The narrative proceeded in a familiar fashion: There were villains, even some with military ties; then there is a rescue. Kristof tweeted, “Girls are rescued, but still very scared Youngest looks about 13, trafficked from Vietnam.” And then, “Social workers comforting the girls, telling them they are free, won’t be punished, rapes are over.” He was accompanied by Cambodian anti-trafficking activist and forced-prostitution survivor Somaly Mam. Post-presidential niece Lauren Bush chimed in perkily, “Awesome reporting by @NickKristof as the (sic) raided a brothel in Cambodia with @SomalyMam this morning!” The trouble is, nothing involving sex work is ever quite as cut-and-dried as a sweeping rescue.
During the Egyptian Revolution, when the New York Times’ Nicholas Kristof was wandering Midan Tahrir giving the uprising his ponderous approval, I told friends that if Mubarak wanted to get at least one pesky journalist off his back, he need only give Nick directions to Clotbey Street — the capital’s ancient red-light district — and tell him there were girls who needed saving. Such is Kristof’s passion to rescue misused and trafficked women that he would have dropped everything to head there. And given that Nick permits no struggle for human freedom to go on without him, the revolt would surely have been suspended, and Mubarak would still be in charge.
Kristof suggests that an expansion of bad sweatshop conditions (and despite relatively better conditions, Cambodian factories are largely sweatshops) is a solution to poverty. He’s full of it. His heart might be in the right place, but he’s stopped using his reason. The factories are not doing the job that development economists expected it to do from the beginning, which was to industrialize the country and expand the off-farm job base (and therefore, reduce poverty). Today, 91% of Cambodian heads of households still list agriculture as their primary employment, and at least 80% still live in the impoverished provinces. The factories won’t expand (indeed, as I point out, they are rapidly shrinking) just because Kristof thinks that the scavengers at Stung Meanchey dump could use a better form of subsistence.
If Kristof had ever demonstrated some actual regard for the complex and often contradictory desires, needs and behaviors of real women I might not read this subtext into his silly game, but he hasn’t; females of every age are simply props to him, little game-pieces whose function is the aggrandizement of Nicholas Kristof. He treats the real lives of sex workers as FarmVille players treat the existence of their virtual creatures: as things to be manipulated for profit and “points”. He uses the stories of girls to build up his own reputation, exaggerating their lurid details and reworking them into enslavement porn from which he reaps the profit while condemning others as “pimps” (talk about pot calling kettle black…) He participates in Hollywood cowboy “brothel raids”, then never stops to wonder what happened to the women he “rescued” afterward. And he no more bothers to consider what the girls he “rescues” and writes about might want than a FarmVille player considers the desires of his digital farm animals. To Kristof, individual women are as interchangeable and passive as endlessly-duplicated digital beasts, and our function is to stay wherever he puts us and earn him money and status.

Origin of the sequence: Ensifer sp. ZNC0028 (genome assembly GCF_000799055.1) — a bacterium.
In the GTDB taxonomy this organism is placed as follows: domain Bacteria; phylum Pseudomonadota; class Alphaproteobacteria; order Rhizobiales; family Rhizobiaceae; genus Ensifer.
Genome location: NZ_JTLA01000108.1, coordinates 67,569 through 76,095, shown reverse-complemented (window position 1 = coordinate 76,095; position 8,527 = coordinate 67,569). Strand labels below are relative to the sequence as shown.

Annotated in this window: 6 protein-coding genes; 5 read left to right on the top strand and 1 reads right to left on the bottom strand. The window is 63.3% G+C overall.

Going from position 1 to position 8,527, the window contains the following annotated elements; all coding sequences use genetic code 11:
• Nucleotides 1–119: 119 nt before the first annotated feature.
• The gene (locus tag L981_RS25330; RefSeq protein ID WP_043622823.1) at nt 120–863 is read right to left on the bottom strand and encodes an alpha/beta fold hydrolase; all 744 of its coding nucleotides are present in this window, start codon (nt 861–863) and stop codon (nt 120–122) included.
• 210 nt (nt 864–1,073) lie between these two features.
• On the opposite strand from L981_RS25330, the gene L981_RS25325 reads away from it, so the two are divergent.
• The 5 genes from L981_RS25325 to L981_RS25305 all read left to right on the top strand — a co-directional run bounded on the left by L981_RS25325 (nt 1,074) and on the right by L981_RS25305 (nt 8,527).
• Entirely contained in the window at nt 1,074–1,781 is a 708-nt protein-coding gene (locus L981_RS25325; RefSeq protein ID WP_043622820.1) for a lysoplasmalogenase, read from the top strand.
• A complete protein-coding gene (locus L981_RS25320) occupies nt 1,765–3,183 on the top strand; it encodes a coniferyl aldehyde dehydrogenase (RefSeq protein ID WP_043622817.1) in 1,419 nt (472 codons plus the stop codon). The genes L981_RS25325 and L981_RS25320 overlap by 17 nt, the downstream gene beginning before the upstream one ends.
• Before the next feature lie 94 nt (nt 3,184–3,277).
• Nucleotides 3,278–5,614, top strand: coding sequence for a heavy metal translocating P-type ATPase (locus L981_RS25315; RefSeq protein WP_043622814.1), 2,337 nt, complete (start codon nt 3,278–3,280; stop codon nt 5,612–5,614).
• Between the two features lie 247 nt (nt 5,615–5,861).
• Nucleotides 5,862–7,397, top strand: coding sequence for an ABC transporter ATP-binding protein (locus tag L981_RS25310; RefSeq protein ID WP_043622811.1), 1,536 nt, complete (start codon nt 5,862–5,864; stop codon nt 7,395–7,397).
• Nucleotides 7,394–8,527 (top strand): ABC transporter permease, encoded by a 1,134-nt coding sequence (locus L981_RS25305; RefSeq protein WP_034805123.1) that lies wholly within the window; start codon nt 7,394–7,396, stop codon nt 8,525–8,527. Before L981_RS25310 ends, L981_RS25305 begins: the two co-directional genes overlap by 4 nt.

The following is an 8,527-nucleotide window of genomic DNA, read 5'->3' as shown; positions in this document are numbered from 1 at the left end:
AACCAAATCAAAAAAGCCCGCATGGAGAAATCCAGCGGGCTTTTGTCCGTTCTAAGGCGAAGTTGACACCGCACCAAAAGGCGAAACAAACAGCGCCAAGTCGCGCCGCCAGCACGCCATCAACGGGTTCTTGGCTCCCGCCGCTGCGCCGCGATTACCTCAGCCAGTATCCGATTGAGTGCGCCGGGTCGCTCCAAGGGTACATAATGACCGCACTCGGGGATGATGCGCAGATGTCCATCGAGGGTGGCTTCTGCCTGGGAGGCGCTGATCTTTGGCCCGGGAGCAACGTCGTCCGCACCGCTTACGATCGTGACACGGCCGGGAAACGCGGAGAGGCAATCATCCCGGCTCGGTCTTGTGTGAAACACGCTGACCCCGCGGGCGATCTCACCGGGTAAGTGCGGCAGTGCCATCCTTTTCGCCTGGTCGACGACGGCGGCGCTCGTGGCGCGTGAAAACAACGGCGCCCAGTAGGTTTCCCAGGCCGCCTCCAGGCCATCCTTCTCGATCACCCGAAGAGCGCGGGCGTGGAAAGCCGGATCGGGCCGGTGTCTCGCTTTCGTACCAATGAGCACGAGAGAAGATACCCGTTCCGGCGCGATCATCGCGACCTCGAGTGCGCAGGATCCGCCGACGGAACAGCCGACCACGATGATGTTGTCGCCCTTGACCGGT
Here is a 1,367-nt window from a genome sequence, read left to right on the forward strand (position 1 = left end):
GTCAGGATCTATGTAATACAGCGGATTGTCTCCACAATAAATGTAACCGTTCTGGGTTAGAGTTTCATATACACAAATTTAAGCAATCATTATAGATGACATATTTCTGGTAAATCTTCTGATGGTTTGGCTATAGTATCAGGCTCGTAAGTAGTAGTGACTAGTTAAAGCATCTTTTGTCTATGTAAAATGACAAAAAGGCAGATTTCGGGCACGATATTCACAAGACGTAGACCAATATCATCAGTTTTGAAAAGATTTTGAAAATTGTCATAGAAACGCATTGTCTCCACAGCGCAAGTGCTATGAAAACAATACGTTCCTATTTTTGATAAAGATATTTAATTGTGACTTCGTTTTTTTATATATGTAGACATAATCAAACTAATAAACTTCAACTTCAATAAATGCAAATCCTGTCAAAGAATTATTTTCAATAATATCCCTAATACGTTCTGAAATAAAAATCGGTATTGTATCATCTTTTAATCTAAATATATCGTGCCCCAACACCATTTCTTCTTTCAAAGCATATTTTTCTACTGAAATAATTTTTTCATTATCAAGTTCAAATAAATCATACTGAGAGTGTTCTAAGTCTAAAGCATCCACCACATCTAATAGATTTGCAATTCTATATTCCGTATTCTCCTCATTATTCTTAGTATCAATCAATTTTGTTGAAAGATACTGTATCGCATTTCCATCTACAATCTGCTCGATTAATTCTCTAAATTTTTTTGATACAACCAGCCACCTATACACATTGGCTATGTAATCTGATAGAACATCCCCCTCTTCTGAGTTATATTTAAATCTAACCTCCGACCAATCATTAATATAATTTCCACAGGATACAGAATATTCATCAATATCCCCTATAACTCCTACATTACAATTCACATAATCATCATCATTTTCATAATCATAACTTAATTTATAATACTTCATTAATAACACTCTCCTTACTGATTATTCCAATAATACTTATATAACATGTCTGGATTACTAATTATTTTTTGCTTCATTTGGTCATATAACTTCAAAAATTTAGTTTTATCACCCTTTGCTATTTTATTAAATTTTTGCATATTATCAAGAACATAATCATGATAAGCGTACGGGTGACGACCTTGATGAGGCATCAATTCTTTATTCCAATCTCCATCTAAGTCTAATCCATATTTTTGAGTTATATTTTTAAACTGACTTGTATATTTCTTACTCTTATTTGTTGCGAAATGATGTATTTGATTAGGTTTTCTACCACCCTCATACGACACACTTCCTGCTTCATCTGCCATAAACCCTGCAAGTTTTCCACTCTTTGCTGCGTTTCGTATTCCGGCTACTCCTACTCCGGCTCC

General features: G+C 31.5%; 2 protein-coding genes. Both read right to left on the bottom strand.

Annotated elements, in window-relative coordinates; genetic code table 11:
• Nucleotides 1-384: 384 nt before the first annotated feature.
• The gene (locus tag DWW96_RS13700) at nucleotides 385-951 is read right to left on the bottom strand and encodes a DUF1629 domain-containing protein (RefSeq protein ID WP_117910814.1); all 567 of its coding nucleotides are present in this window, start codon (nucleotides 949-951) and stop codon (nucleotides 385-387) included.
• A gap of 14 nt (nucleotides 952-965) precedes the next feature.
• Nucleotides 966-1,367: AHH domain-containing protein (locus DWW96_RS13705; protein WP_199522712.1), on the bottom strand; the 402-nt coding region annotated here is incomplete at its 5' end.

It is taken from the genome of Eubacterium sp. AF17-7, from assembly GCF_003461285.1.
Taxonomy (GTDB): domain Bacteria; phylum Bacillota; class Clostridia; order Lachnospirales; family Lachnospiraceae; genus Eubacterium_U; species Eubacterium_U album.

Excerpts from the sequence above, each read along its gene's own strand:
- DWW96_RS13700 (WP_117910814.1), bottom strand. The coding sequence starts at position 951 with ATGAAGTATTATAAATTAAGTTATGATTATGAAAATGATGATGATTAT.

Have your own “critical take”?
Let us know in the comments.
Anne Elizabeth Moore has been working in and around young women’s issues in Cambodia for five years. Her book Cambodian Grrrlhas been suggested as a Half The Sky alternative, for folks made reasonably uncomfortable with white neoliberal portrayals of feminism.
Melissa Gira Grant writes on gender, sexuality, politics, and more often than she would like, on badvocacy like Half The Sky. She is indebted to the sex worker rights’ activists around the world and in Cambodia in particular for their firsthand accounts of the damage this dude has wrought.